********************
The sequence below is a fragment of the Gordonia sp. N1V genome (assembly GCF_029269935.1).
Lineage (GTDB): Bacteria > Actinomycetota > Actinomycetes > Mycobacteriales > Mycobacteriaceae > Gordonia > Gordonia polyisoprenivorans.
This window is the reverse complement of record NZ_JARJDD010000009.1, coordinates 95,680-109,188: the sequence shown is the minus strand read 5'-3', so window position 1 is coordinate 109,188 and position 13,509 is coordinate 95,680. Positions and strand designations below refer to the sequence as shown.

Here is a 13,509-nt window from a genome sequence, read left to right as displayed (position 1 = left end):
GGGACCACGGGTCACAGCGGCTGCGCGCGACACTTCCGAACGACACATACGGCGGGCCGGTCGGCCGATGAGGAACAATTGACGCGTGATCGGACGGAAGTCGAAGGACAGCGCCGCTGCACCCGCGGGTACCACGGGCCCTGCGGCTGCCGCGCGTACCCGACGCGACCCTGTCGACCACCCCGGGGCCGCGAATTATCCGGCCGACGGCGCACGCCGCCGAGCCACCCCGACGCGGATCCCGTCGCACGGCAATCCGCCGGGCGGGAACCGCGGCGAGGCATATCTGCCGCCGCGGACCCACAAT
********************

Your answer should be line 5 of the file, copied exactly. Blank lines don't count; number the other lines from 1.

GGGACCACGGGTCACAGCGGCTGCGCGCGACACTTCCGAACGACACATACGGCGGGCCGGTCGGCCGATGAGGAACAATTGACGCGTGATCGGACGGAAGTCGAAGGACAGCGCCGCTGCACCCGCGGGTACCACGGGCCCTGCGGCTGCCGCGCGTACCCGACGCGACCCTGTCGACCACCCCGGGGCCGCGAATTATCCGGCCGACGGCGCACGCCGCCGAGCCACCCCGACGCGGATCCCGTCGCACGGCAATCCGCCGGGCGGGAACCGCGGCGAGGCATATCTGCCGCCGCGGACCCACAAT